Communication and Horsemanship

You are never not communicating. Think about that. The simplest theoretical model of Communication is a two way process where a single message is sent from sender to receiver. Now… we all know that most of the time that is not as easy as it sounds. Many different obstacles can get in the way and 99.9% of the time multiple messages are sent at once (even if they have the same intention). You communicate through words, tone, volume, facial expression, body language and countless other ways every second of every day. So… what does this have to do with horses? Well, you do not have to be an astrophysicist to know that animals are also never not communicating… hint hint… because you are one. Often, there is a huge disconnect between “human communication” and “animal communication” (not in the psychic sense, but actually communication between animals) and I for one find this disconnect fascinating. Why have we separated ourselves so much from non human animals? I am not going to tackle this question of anthropomorphism and anthropocentrism today, as many awesome people are already on top of this, but I am going to address why theories of communication, as traditionally applied to human-human relationships, should be on the forefront of our minds when we interact (in any sense of the word) with our horses. 

Horses are Sentient Beings

It is important to point out that I wholeheartedly believe that horses are sentient beings with thoughts, feelings and emotions and are capable of forming relationships with other beings. They are individuals with different personalities, preferences and abilities. If you do not believe this, try to, at least for the remainder of this blog post, you may surprise yourself. If you do, read on 🙂 

Imagine this:

You walk out into the field at 3:45pm to grab your horse for your 4pm lesson. It is about 90 degrees outside, but it’s North Carolina so if you want a temperature cooler than that you have to ride at 6am or 9pm… so here you are. The horses are all the way on the other side of the large pasture, seeking shelter in the woods. Sweating, you hurriedly march your way across the field, wrap the lead rope around your horse’s neck, pull up to get him to stop eating, quickly halter him and lead him back to the barn to tack up for your lesson which now starts in 8 minutes. You put him in the cross ties and he will not stop dancing around. He is pawing, moving away from you and you just keep on brushing, your trainer is about to come around the corner and you have not even gotten your tack from the tack room. Uh oh. You run in the tack room, grab your tack, put the saddle on your horse and are speed-walking to the arena when your trainer finishes her last lesson, you made it! You hop on your horse and begin to warm him up thinking about all you need to work on and accomplish during your lesson, but before you make it halfway around the ring, your trainer asks you to get off. Your horse is lame. Next question, was he lame in the field? Was he acting funny in the cross ties? Did you even pick his feet? Did you feel that he was off the first 2 minutes you were on him? You can not answer, because you didn’t know. You were so worried about being late for your lesson and about thinking about everything that needed to get done that you did not pay attention.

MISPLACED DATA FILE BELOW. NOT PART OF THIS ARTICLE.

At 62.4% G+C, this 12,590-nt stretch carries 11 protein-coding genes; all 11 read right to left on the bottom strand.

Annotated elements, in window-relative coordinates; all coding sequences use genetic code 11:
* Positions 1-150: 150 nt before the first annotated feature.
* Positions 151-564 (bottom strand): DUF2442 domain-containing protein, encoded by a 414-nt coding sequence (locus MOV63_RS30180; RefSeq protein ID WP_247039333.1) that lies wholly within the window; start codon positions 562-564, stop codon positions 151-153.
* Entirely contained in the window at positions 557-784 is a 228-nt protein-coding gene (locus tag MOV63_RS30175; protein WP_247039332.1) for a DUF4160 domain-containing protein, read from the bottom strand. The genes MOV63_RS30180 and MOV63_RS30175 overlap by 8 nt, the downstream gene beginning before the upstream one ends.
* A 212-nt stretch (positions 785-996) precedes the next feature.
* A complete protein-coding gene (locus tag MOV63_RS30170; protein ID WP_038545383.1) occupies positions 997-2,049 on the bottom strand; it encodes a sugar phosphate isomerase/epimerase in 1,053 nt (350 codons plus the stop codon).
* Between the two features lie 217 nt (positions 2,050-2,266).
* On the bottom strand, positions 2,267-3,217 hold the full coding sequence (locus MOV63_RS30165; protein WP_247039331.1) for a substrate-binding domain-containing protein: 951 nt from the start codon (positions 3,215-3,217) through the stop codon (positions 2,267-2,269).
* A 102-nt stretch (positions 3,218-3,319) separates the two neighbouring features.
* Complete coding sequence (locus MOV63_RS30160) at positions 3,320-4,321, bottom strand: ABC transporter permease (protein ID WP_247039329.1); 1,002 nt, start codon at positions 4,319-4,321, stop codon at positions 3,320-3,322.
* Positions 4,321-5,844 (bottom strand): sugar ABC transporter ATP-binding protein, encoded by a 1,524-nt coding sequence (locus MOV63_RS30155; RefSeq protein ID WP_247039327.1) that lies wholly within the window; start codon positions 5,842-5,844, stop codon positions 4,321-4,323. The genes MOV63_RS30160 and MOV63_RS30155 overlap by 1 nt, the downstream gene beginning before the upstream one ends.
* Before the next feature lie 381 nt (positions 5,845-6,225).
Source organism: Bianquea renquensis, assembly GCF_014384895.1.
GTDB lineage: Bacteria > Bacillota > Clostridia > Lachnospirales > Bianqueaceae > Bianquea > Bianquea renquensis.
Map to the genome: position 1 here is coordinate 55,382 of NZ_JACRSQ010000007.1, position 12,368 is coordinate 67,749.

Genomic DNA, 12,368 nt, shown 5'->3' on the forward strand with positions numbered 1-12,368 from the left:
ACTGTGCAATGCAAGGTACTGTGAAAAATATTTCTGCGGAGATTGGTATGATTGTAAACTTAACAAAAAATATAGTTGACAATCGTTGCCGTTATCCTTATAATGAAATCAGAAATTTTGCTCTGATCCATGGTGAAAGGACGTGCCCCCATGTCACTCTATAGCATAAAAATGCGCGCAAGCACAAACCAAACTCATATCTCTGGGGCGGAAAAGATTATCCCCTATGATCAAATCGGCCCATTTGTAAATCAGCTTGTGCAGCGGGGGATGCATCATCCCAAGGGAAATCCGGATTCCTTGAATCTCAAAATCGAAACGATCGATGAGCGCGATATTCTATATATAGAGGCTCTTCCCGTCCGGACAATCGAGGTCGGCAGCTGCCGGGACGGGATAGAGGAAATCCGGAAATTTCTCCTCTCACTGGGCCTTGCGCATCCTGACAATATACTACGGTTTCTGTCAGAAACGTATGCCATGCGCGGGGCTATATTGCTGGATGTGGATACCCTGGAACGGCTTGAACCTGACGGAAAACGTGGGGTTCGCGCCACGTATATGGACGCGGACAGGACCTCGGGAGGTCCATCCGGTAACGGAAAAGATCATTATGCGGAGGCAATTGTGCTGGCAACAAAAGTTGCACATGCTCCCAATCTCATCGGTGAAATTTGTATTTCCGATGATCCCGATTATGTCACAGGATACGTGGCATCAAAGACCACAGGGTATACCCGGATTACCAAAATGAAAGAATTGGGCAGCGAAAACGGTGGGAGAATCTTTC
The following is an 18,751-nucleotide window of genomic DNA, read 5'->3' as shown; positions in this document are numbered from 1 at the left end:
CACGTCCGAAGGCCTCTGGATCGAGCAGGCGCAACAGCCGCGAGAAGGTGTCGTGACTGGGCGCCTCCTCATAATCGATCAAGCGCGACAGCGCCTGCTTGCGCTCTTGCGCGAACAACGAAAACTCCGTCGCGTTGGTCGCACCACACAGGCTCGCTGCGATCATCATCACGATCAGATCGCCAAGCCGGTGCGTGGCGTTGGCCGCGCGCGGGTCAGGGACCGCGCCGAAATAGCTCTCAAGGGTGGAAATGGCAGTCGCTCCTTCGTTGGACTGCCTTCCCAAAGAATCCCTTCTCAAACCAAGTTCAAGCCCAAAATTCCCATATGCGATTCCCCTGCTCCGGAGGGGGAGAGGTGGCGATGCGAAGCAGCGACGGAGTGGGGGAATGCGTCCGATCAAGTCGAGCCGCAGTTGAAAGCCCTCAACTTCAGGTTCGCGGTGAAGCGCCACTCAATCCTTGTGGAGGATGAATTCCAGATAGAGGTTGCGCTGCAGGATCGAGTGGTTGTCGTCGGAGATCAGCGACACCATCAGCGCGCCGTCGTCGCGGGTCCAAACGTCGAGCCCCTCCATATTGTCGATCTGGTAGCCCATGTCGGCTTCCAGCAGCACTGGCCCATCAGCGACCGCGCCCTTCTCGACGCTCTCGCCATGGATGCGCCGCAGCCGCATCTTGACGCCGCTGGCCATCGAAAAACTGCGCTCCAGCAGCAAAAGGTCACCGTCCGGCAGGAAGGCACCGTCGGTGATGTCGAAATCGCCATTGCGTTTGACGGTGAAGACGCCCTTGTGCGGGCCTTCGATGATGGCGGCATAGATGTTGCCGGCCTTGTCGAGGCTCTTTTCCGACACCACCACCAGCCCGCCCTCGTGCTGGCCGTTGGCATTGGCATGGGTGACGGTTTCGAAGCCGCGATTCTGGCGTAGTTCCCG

Now, I do not share this story to shun anyone who has been in this position. If you have been riding horses in the modern world for any amount of time, you have 100% been here. Me too. I am also not assuming that all lameness issues are visible prior to riding… though most are. I share it to bring attention to a larger issue. The lack of awareness about the communication happening within the human horse interaction. I can guarantee that without knowing you or your horse, that there were some missed messages that happened throughout this example interaction. For instance, do you always need to wrap the lead rope around your horse’s neck in order for him to pick up his head for his halter? Or will he willingly walk (or even trot or canter) across the field to meet you? Do you always show up to see him rushed, thinking about other things and with a mission to be accomplished? Or do you see what he wants to do some days? Again, there is no wrong answer to any of these questions, but if you do not like your answer, it may need to change for YOU.

Communication Theory

So why talk about communication theory? When you show up to the barn, you start communicating when you pull in the driveway. Horses are very aware of their environment and I would even go as far to say that they recognize your car. They are extremely in tune with their environment and pick up on ALL of your communication, whether conscious to you or not. The question however is; do you know what you are communicating? Are you communicating what you want to be? Are you aware of how your horse is communicating with you? What are they saying when they will not come to you in the pasture? What are they communicating if they are dancing around on the cross ties? Are you open to understanding this communication?

For the next few weeks, ponder these questions. Future posts will break down the marriage of  Communication Theory and Horsemanship. Stay tuned! 

PS- Leanne has been doing human-horse communication research at NC State University with her mentor, Dr. Elizabeth Craig since 2015. In May 2019, she graduated with her Masters in Communication after defending her thesis which was focused on the nonverbal turning points that occur in human horse interaction. If you have any interest in human-horse academic research, she would love to chat!

Special thanks to Chelsea Allegra Photography for the photo above!

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